Reading list question

So I’m teaching a new course next fall, and I’m thinking about what books I should put on the syllabus. I would prefer to think about this sort of thing during the summer, but my school requires that we submit our book orders sometime around March or April, so I don’t have that luxury. The course needs to do a number of things: it’s a “Great Books” course, so we are supposed to cover canonical works, mostly, although there is some room for other things as well. It’s also interdisciplinary. While my instinct would be to assign all literature, we are supposed to cover at least two or three different disciplines. Finally, each instructor picks a theme for the course, which is supposed to be phrased as a Socratic question, such as “What is justice?” This theme will organize the readings/assignments/discussions for the whole semester.

My idea is to use the question “What is a journey?” and to read books that deal with travel in some way. We’ll talk about various types of journeys (physical, mental, spiritual) and how they relate, and about what happens when people travel and when people from different cultures interact. I have some books in mind to teach, but I’m wondering if you all have other ideas. Books that come from a discipline other than English are especially welcome (although English departments end up “colonizing” texts from other disciplines for study all the time, so to me just about everything seems like a “literature” text). Here’s what I’m thinking about:

  • Some basic Postcolonial theory such as Edward Said and Mary Louise Pratt,
  • Daniel Defoe’s Robinson Crusoe,
  • Some Montaigne essays, including possibly “Of Coaches,” “Of Cannibals,” and “Of Vanity,”
  • Olaudah Equiano’s Interesting Narrative,
  • Mary Wortley Montague’s Turkish Embassy Letters,
  • E.M. Forster’s A Passage to India,
  • Claude Levi-Strauss’s Tristes Tropiques,
  • Jamaica Kincaid’s Lucy (for something a little lighter and contemporary).

Any other ideas? I’ve thought about de Tocqueville, but I’m not sure I want to read him! (Maybe I should?)


Filed under Books, Lists, Teaching

30 responses to “Reading list question

  1. I read Tocqueville in college as part of a mandatory English/American history class, and almost all the students either hated him or were just apathetic until that part of the syllabus was over, so I wouldn’t recommend making an effort to include him. Class discussions were rather painful, as I recall. The poor professors all loved him, though – it was very frustrating for them.

    Death in Venice? On the Road? I don’t have many brilliant suggestions, but the course sounds interesting!


  2. Sounds like a really interesting course that you could take in so many directions. Off the top of my head, I keep coming up with more contemporary texts, save for one. The ones that sprung to mind as possibilities:
    Not Wanted on the Voyage by Timothy Findley
    The History of the World in 10 1/2 Chapters by Julian Barnes
    Heart of Darkness by Joseph Conrad (there’s my classic!)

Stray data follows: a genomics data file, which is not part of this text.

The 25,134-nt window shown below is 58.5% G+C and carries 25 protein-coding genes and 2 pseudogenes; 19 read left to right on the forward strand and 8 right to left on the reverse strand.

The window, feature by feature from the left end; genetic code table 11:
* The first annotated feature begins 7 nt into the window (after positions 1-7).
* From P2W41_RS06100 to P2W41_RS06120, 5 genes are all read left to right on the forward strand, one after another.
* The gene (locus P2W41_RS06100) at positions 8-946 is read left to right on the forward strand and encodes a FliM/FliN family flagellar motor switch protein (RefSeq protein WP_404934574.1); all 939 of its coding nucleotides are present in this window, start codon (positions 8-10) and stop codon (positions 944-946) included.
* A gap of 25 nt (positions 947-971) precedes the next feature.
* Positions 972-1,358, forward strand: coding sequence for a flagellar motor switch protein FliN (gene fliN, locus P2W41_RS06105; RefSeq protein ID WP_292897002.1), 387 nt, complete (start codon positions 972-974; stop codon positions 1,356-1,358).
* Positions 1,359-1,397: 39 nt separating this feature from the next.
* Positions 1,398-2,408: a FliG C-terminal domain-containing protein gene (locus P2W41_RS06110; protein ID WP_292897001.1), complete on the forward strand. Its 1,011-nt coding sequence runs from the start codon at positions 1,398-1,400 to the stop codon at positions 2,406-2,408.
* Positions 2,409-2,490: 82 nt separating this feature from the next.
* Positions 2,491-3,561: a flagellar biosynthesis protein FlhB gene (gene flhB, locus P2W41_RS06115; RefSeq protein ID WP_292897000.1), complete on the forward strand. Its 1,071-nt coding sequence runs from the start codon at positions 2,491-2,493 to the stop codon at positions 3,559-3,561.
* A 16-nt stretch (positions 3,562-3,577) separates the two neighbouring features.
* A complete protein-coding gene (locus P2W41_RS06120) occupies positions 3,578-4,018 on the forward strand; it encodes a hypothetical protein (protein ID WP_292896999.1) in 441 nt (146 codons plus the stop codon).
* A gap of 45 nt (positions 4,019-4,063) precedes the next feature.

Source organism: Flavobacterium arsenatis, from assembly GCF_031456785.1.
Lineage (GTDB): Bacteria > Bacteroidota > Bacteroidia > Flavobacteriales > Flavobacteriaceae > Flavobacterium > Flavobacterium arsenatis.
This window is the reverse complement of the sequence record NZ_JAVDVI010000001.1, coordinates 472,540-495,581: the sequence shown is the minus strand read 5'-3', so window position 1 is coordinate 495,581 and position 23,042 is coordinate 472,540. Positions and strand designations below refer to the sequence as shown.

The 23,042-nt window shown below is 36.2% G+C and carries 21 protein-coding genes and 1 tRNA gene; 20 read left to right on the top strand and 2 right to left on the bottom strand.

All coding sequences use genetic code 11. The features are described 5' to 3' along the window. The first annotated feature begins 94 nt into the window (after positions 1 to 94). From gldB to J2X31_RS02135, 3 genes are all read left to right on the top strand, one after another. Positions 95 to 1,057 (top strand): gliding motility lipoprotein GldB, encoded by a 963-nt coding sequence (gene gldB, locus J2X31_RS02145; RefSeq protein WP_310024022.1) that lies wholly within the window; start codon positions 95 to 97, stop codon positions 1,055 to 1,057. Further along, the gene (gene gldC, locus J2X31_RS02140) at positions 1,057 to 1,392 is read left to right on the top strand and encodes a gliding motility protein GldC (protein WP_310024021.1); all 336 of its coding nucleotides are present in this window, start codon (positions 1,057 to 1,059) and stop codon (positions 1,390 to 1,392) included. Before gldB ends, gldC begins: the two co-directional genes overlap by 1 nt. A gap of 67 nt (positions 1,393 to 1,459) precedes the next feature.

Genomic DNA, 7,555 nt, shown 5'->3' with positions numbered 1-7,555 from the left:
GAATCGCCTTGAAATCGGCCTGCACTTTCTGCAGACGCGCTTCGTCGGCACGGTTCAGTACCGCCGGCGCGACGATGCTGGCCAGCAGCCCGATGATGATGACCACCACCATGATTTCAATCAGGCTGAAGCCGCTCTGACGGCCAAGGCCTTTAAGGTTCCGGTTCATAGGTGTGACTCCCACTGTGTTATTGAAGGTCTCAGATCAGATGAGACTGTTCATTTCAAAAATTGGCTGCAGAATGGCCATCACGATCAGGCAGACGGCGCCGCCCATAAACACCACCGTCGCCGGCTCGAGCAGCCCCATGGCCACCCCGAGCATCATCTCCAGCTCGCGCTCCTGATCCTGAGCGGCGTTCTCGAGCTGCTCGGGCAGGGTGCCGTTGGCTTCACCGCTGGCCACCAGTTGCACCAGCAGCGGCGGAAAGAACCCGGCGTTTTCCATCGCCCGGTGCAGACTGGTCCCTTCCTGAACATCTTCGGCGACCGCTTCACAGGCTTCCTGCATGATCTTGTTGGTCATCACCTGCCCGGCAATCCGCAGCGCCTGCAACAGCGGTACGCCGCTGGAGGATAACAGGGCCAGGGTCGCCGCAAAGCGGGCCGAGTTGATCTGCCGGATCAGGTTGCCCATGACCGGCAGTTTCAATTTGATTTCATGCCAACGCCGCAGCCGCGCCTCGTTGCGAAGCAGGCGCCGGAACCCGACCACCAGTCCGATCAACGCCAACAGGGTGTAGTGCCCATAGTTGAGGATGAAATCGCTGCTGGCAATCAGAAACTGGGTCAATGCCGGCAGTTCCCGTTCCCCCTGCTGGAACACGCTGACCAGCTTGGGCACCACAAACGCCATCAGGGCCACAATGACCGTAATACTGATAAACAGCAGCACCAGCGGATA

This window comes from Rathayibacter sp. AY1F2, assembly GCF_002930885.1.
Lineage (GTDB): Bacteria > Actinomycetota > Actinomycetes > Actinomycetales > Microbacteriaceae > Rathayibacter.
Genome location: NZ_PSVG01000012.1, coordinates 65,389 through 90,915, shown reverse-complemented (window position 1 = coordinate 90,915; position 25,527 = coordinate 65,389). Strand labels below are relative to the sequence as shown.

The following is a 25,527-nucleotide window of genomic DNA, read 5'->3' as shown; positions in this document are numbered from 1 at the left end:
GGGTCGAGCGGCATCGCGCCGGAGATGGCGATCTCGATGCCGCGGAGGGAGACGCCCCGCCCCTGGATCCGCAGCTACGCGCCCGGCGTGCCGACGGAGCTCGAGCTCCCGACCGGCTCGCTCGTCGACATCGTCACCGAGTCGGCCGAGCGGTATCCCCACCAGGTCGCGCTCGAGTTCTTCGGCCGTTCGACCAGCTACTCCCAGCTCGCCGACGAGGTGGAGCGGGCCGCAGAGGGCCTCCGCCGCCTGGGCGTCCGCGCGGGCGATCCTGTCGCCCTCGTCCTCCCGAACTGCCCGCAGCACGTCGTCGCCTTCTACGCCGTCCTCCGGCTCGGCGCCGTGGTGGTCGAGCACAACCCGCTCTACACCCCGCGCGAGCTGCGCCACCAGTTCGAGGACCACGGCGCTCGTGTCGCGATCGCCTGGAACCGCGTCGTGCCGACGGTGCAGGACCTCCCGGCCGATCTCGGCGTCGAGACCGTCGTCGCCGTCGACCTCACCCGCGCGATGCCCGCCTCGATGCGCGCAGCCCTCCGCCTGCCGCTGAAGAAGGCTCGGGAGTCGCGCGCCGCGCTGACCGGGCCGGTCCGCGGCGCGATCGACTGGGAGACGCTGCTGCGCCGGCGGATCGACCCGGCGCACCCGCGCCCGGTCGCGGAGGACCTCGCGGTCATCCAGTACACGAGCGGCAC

The Art of Travel OR A Week at the Airport by Alain de Botton (non-fiction/philosophical writing)


  3. What about some of the travel literature written by 19th century women travellers. They were quite intrepid and I’ve always admired them. There is one in particular I’m thinking of but I’ve forgotten her name. I’m going to google around and see if I can remind myself!


  4. Isabella Bird, she wrote a number of books about her travels to far flung places including the rocky mountains, Hawaii and East Asia.


  5. If you’re doing the amazing Isabella Bird, stick with the Rocky Mountain book (A Lady’s Life in the Rocky Mountains). Mary Kingsley’s Travels in West Africa is great fun. The young’uns always enjoy Beryl Markham (West with the Night). A passable anthology is Maiden Voyages: Writings of Women Travelers, which will give you lots of ideas. Box-car Bertha, maybe? She rode the rails.

    I’m so confident in my opinions! But these are actually classroom-tested suggestions from meine Frau.

    If you want to surprise everyone, lay An African in Greenland by Tete-Michel Kpomassie on them.

    Tocqueville – Democracy in America – is in no way a travel book. It’s a great classic of Political Science.


  6. If you want a little fun in there, you might consider Travels with my Aunt by Graham Greene. For seriously worthy, you could try Darwin’s The Voyage of the Beagle (there are some good abridged editions if your classes don’t want the whole thing). Or for extraordinary journeys, Jules Vernes’ Around the World in 80 Days or Journey to the Centre of the Earth are also intriguing.


  7. What about some of the accounts written by people who have been held hostage? You would have not only the aspect of having journeyed to a foreign country, but also the issue of cultural journeys and almost inevitably a personal spiritual journey. I was thinking of something like Brian Keenan’ s ‘An Evil Cradling’, which also has the merit of being a superb piece of writing.


  8. For some reason, Woolf’s ‘Orlando’ came to mind. If you’re asking ‘What is a journey?’ then I think that book represents a journey through a life and history.


  9. It’s hardly canonical, but it’s good: William Least Heat Moon’s *Blue Highways*. It’s a narrative about driving non-freeways from one part of the US to another.
    Another idea, very different: Kao Kalia Yang’s *The Latehomecomer*, a memoir about a Hmong family coming from Laos via Thailand to the US. I think it would help challenge some of the colonialist narratives, perhaps?